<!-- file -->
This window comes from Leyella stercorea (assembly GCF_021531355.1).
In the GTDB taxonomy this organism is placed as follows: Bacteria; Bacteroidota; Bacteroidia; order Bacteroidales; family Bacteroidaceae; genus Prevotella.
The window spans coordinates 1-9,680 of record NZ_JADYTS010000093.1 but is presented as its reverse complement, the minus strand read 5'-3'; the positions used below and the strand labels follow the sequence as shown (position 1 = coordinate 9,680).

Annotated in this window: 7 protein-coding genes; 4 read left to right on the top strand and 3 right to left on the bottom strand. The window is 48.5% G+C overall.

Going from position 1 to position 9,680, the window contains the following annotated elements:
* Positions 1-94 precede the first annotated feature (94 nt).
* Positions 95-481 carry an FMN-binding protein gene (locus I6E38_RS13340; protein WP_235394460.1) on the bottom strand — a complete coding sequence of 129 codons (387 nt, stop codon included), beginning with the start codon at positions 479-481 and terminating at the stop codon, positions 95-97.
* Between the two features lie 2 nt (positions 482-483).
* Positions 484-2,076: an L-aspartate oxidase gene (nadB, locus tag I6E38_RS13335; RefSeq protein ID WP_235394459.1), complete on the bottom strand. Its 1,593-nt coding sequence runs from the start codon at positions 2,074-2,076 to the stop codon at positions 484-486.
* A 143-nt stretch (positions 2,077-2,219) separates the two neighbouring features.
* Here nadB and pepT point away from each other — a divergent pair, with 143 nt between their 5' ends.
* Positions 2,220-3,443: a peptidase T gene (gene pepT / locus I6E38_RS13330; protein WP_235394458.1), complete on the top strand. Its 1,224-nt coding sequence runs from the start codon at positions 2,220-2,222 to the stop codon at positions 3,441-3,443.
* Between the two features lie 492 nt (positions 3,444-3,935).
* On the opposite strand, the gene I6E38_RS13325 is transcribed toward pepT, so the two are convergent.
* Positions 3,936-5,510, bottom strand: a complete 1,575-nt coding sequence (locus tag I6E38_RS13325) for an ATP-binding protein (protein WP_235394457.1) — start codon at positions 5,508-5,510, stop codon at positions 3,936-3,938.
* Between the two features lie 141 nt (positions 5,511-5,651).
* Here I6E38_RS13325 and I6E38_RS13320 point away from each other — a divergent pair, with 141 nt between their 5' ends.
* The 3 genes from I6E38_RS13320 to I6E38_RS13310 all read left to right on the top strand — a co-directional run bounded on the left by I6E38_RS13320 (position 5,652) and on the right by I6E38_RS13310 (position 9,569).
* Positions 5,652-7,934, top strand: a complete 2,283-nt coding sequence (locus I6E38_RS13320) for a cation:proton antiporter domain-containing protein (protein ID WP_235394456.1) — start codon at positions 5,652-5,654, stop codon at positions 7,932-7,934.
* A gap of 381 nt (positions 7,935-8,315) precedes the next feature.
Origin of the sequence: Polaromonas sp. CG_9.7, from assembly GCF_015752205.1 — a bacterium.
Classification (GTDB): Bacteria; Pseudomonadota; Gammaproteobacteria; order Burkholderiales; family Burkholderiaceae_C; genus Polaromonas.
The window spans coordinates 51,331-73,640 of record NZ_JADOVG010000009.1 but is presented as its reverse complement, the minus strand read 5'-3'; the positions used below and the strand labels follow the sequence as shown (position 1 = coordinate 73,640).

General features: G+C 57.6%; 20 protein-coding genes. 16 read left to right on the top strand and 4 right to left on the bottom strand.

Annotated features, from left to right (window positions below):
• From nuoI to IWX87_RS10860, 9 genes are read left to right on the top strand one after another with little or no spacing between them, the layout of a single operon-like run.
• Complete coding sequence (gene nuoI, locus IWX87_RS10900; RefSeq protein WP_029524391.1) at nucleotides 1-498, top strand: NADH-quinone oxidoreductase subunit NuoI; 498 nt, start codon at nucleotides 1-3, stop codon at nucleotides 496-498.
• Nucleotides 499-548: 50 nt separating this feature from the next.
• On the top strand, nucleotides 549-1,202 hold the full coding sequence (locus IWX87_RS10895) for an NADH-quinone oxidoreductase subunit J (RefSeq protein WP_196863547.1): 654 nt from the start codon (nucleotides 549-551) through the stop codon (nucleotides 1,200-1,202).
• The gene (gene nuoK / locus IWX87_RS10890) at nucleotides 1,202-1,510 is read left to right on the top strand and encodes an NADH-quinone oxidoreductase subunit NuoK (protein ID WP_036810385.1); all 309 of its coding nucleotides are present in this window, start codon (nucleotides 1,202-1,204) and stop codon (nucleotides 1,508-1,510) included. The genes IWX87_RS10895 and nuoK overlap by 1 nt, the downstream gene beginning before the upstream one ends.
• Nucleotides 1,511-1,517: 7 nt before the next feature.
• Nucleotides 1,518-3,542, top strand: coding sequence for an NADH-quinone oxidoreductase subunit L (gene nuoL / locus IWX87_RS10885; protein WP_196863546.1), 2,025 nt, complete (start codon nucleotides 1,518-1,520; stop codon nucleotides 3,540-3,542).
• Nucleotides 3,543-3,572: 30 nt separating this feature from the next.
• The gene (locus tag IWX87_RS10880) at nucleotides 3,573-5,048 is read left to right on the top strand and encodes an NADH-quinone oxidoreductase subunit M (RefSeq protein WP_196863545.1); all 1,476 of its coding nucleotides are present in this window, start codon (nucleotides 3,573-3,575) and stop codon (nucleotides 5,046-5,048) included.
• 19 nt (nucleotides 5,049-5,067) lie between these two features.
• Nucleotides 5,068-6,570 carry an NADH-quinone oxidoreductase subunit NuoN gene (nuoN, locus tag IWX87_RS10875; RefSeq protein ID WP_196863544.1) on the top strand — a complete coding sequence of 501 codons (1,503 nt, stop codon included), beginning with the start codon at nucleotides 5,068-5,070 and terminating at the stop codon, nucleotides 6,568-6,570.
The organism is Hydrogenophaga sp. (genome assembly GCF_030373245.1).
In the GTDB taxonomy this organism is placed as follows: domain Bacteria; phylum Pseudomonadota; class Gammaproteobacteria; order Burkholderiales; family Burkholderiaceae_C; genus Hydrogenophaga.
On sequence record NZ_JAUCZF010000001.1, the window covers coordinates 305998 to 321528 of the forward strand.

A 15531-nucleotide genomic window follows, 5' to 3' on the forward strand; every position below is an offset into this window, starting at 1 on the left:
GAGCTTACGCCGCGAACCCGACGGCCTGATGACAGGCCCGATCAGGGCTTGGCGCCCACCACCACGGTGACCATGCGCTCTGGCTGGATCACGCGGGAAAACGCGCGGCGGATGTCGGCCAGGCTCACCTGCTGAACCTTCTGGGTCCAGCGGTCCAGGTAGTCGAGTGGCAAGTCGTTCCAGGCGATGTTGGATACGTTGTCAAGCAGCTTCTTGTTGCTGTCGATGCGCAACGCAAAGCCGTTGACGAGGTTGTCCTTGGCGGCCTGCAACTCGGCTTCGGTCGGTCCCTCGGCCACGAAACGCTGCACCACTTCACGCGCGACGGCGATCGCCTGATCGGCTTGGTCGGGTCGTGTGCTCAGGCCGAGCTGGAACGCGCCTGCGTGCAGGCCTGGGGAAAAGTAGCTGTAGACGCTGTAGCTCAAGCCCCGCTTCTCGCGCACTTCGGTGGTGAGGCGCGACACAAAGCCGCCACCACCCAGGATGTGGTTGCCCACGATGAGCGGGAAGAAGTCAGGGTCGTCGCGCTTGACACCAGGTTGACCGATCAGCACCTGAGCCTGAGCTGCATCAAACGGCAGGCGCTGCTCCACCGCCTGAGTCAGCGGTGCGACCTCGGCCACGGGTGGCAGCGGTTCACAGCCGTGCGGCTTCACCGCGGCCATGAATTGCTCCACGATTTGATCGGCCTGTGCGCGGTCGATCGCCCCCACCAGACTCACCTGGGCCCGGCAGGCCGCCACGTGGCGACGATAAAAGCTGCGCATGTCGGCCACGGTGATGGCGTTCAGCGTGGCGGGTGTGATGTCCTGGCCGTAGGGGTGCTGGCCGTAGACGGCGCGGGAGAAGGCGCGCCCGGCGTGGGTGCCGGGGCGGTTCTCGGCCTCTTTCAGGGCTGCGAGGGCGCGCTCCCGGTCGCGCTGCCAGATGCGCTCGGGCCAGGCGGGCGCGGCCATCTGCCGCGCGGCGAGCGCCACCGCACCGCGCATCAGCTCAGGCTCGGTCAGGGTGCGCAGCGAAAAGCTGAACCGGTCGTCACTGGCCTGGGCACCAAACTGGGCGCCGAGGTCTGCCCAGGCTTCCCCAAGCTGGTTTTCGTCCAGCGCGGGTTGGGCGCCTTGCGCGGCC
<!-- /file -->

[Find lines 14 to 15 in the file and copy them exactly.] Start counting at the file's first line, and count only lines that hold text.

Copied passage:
* On the opposite strand, the gene I6E38_RS13325 is transcribed toward pepT, so the two are convergent.
* Positions 3,936-5,510, bottom strand: a complete 1,575-nt coding sequence (locus tag I6E38_RS13325) for an ATP-binding protein (protein WP_235394457.1) — start codon at positions 5,508-5,510, stop codon at positions 3,936-3,938.